Exchange transaction relates to laundered drug money and diamond smuggling


A foreign exchange transaction of a European currency into US dollars for a value of almost US$177,000 was reported to the FIU of an FATF member jurisdiction (Country A). At the time of the transaction, the individual, of Asian origin, gave the exchange office an address in another FATF country (Country B). This first transaction was soon followed by four more similar transactions. After several weeks, the total had already attained US$618,000. After a break of six months, the exchange transactions resumed. Over a four-month period, the intermediary appeared with large amounts in pesetas to be converted into dollars. The total amount of the transactions described in reports to the FIU amounted to more than US$1.3mn.

The information obtained from law enforcement demonstrated that the individual had no criminal record in Country A. Given that the case involved large amounts for which there existed no apparently legitimate economic justification, the FIU pursued the investigation. Several foreign FIUs were queried. One of them was able to provide useful information: the individual was known as a member of a group of drug traffickers who performed the same type of transactions in the country involved. Investigation of the members of this group was already in progress in this latter country. Secondly, it appeared that the address provided during the first contact with the financial institution was false. On the basis of these elements, the FIU decided to turn over the case file to the prosecutorial authority. The subsequent investigation showed that the individual had not been acting alone. For a number of years she had played a dominant role in money laundering transactions involving a total amount of around US$11.5mn.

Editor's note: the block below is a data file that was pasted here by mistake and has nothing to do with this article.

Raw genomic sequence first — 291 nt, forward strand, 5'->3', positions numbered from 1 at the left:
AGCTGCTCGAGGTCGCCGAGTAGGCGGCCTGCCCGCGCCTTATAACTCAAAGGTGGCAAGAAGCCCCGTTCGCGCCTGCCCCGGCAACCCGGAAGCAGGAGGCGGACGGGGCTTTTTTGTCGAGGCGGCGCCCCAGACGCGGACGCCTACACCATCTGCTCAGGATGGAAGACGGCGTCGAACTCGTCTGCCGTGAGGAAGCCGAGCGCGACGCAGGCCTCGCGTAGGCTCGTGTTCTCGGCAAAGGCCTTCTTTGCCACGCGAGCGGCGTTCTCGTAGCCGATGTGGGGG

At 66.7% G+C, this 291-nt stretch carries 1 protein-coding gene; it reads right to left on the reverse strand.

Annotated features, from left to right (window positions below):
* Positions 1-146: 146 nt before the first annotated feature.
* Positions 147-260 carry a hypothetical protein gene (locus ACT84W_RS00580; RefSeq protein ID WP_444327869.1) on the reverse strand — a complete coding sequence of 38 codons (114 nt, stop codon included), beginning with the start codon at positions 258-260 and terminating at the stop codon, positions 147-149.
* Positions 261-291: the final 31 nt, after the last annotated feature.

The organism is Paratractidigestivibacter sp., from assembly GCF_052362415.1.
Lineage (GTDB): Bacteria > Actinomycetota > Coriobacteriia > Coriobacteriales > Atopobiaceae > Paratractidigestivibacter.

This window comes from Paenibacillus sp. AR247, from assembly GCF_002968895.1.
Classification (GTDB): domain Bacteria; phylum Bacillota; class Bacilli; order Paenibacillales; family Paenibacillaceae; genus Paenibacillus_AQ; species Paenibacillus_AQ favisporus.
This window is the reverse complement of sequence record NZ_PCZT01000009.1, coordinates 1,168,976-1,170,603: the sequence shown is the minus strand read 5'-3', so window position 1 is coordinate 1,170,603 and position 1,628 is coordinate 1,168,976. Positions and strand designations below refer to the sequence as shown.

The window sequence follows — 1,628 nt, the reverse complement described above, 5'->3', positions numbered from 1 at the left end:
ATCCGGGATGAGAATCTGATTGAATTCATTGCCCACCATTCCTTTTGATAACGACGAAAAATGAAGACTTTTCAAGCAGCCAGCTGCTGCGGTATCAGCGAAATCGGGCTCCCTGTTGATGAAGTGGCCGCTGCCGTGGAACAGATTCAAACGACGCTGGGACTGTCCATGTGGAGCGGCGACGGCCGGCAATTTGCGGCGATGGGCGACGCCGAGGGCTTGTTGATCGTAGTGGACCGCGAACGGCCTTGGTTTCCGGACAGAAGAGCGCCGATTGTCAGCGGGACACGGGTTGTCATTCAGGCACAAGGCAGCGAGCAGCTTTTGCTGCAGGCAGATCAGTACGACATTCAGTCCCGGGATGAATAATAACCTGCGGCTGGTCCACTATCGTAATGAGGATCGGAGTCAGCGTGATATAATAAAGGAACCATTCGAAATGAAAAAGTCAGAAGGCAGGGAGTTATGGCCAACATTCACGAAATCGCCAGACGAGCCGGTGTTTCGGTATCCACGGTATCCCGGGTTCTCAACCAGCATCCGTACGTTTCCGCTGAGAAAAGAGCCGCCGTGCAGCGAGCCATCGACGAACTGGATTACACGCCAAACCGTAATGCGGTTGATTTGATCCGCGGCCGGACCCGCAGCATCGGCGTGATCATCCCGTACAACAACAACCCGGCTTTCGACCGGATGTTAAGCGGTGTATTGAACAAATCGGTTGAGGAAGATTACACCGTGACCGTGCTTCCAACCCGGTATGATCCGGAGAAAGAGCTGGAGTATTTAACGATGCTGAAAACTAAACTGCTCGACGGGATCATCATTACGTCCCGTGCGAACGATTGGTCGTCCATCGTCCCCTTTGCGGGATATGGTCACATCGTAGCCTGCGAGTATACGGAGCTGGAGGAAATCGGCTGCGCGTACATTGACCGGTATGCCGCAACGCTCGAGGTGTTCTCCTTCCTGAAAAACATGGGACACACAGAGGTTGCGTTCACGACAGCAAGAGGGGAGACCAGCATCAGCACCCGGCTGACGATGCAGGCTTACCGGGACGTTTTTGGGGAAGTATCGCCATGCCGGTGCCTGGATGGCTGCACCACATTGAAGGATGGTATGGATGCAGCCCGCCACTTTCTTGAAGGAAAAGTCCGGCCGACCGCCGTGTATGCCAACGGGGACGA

The individual was arrested in the company of one of her accomplices and in possession of a large sum in US dollars. She acknowledged the retail foreign exchange transactions, as well as the illicit origin of the funds. According to her account, they were derived from illegal diamond trafficking. She was sentenced to four years in prison (two of which were suspended) and a fine of nearly US$1mn. The funds seized were confiscated, as well as the amounts exchanged; her accomplices were each sentenced to two years in prison (one of which was suspended).


This example clearly illustrates the importance of international co-operation and the exchange of information between FIUs and their foreign counterparts in the detection of money laundering transactions. It also demonstrates the necessity for financial institutions to continue sending suspicious transaction reports to the FIU, even when they do not at first seem to produce an immediate response from the authorities.

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